Number of successful target algorithm runs: 7
  Number of crashed target algorithm runs: 0
  Number of target algorithms that exceeded the time limit: 8
  Number of target algorithms that exceeded the memory limit: 0

The output from the ‘show_models’ function is too long to show here, but you should run it to see the details.

There is a package/library called PipelineProfiler, which is a VERY useful tool for inspecting the various models created and evaluated in the above process. It allows us to see, for each model run, what steps and algorithms were part of it, and by clicking on one we get a flow chart of the pipleline. An example is shown below.

import PipelineProfiler

profiler_data= PipelineProfiler.import_autosklearn(model3)
PipelineProfiler.plot_pipeline_matrix(profiler_data)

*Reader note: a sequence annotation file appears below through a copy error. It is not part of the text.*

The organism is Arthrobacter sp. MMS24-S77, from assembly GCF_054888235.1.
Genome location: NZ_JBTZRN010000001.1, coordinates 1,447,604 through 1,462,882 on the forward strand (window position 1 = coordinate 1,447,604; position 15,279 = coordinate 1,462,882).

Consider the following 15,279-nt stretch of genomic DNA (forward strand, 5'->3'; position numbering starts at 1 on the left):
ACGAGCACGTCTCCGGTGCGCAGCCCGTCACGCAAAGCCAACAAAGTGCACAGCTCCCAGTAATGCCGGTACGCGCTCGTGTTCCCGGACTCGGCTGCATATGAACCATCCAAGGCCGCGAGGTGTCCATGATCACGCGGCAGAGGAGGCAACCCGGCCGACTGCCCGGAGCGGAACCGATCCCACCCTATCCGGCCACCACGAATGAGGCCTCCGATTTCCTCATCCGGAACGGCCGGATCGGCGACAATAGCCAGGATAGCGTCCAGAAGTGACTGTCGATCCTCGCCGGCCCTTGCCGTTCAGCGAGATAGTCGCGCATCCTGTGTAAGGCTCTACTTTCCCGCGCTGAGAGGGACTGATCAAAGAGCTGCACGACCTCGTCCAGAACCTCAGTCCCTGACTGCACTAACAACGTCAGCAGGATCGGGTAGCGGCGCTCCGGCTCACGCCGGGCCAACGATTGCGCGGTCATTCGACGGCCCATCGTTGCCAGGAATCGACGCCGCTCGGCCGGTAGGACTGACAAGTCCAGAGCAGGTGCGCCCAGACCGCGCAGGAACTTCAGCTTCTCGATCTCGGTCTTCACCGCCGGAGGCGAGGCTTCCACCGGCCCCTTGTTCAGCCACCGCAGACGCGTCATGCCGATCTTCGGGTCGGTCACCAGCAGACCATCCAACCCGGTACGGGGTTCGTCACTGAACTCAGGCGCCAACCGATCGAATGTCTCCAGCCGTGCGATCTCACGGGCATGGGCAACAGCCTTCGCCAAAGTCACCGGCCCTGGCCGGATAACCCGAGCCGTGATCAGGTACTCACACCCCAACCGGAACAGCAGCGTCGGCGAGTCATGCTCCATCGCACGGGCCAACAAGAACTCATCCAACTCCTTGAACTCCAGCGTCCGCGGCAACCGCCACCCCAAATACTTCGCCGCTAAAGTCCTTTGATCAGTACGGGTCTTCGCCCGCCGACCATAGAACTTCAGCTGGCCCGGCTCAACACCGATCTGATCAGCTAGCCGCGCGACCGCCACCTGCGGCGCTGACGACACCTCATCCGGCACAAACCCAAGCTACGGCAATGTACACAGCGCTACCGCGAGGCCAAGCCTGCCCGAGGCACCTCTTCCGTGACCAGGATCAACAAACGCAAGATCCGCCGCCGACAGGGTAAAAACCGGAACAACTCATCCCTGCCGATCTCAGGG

OML4Py – AutoML – Step-by-Step Approach

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Automated Machine Learning (AutoML) is or was a bit of a hot topic over the past couple of years. With various analysis companies like Gartner and others pushing for the need for AutoML, lots and lots of vendors have been creating different types of offerings to support this.

I’ve written some blog posts about AutoML already, from describing what it is and the different types, to showing how to do a black box approach using Oracle OML4Py, and also for using Oracle Machine Learning (OML) AutoML UI. Go check out those posts. In this post I will look at the more detailed step-by-step approach to AutoML using OML4Py. The same data set and cloud account/setup will be used. This will make it easier for you to compare the steps, the results and the AutoML experience across the different OML offerings.